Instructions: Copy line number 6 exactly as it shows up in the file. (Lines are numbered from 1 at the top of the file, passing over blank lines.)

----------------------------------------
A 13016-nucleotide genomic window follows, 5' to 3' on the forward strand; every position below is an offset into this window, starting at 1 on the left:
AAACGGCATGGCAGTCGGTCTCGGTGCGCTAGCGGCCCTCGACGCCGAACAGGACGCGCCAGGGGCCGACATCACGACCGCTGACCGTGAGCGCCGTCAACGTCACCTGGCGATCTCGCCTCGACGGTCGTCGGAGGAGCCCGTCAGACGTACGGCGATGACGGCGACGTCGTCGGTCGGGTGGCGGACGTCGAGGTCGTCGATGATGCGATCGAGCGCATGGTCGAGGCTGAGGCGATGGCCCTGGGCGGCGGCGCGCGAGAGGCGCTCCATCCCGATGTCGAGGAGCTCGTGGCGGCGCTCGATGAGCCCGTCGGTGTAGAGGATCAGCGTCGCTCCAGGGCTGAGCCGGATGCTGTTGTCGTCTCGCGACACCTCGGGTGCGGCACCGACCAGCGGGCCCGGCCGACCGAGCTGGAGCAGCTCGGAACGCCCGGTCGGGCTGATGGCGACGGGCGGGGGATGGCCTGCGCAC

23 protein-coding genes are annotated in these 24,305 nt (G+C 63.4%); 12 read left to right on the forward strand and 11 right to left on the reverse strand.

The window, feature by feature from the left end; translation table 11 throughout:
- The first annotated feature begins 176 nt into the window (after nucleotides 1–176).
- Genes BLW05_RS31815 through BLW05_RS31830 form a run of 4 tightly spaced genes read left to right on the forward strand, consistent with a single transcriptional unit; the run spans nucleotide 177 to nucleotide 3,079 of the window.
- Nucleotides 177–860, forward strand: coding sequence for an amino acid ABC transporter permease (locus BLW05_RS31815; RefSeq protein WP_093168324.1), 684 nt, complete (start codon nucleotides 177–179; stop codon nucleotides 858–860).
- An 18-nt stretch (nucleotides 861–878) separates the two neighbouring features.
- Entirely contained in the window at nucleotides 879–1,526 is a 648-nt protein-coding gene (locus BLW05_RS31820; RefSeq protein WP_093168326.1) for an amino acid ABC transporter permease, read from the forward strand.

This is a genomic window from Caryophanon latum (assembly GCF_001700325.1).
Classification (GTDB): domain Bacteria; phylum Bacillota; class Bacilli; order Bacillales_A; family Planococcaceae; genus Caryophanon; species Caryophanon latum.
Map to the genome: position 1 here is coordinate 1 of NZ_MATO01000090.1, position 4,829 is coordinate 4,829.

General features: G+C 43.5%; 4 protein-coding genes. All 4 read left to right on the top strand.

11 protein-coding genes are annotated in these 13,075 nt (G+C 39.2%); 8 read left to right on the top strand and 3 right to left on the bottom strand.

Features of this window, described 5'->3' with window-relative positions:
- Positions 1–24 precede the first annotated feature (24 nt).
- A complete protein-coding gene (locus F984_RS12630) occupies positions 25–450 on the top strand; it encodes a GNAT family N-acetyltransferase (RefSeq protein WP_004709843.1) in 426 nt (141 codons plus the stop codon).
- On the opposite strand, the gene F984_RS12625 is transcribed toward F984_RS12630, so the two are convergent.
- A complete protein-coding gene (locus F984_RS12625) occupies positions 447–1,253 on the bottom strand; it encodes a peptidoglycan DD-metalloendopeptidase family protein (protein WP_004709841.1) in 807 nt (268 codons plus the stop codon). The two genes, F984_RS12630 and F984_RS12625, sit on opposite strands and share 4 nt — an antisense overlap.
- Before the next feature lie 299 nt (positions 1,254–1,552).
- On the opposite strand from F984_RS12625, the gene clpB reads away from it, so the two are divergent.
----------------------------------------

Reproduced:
- Genes BLW05_RS31815 through BLW05_RS31830 form a run of 4 tightly spaced genes read left to right on the forward strand, consistent with a single transcriptional unit; the run spans nucleotide 177 to nucleotide 3,079 of the window.